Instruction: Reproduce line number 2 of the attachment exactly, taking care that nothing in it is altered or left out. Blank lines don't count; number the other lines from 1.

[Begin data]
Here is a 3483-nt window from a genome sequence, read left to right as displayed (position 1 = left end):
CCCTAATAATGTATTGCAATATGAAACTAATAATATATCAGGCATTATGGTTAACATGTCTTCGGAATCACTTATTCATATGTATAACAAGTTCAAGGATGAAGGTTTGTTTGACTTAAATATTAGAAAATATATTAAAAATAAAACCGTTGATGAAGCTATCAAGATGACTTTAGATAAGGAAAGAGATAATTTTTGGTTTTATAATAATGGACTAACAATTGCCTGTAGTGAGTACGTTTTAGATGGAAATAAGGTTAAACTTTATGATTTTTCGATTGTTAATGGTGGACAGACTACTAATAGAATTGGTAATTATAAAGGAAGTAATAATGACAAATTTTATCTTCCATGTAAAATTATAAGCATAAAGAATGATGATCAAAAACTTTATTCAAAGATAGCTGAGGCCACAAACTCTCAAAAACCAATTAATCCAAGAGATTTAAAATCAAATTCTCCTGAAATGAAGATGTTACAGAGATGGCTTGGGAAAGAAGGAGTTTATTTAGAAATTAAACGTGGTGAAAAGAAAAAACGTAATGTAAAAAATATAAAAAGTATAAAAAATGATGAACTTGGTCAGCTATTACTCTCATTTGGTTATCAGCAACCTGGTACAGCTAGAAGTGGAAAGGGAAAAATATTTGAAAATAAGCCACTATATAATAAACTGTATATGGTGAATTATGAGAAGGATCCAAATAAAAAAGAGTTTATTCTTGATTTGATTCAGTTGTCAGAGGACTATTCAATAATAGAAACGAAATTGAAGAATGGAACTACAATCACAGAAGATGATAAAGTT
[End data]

CCCTAATAATGTATTGCAATATGAAACTAATAATATATCAGGCATTATGGTTAACATGTCTTCGGAATCACTTATTCATATGTATAACAAGTTCAAGGATGAAGGTTTGTTTGACTTAAATATTAGAAAATATATTAAAAATAAAACCGTTGATGAAGCTATCAAGATGACTTTAGATAAGGAAAGAGATAATTTTTGGTTTTATAATAATGGACTAACAATTGCCTGTAGTGAGTACGTTTTAGATGGAAATAAGGTTAAACTTTATGATTTTTCGATTGTTAATGGTGGACAGACTACTAATAGAATTGGTAATTATAAAGGAAGTAATAATGACAAATTTTATCTTCCATGTAAAATTATAAGCATAAAGAATGATGATCAAAAACTTTATTCAAAGATAGCTGAGGCCACAAACTCTCAAAAACCAATTAATCCAAGAGATTTAAAATCAAATTCTCCTGAAATGAAGATGTTACAGAGATGGCTTGGGAAAGAAGGAGTTTATTTAGAAATTAAACGTGGTGAAAAGAAAAAACGTAATGTAAAAAATATAAAAAGTATAAAAAATGATGAACTTGGTCAGCTATTACTCTCATTTGGTTATCAGCAACCTGGTACAGCTAGAAGTGGAAAGGGAAAAATATTTGAAAATAAGCCACTATATAATAAACTGTATATGGTGAATTATGAGAAGGATCCAAATAAAAAAGAGTTTATTCTTGATTTGATTCAGTTGTCAGAGGACTATTCAATAATAGAAACGAAATTGAAGAATGGAACTACAATCACAGAAGATGATAAAGTT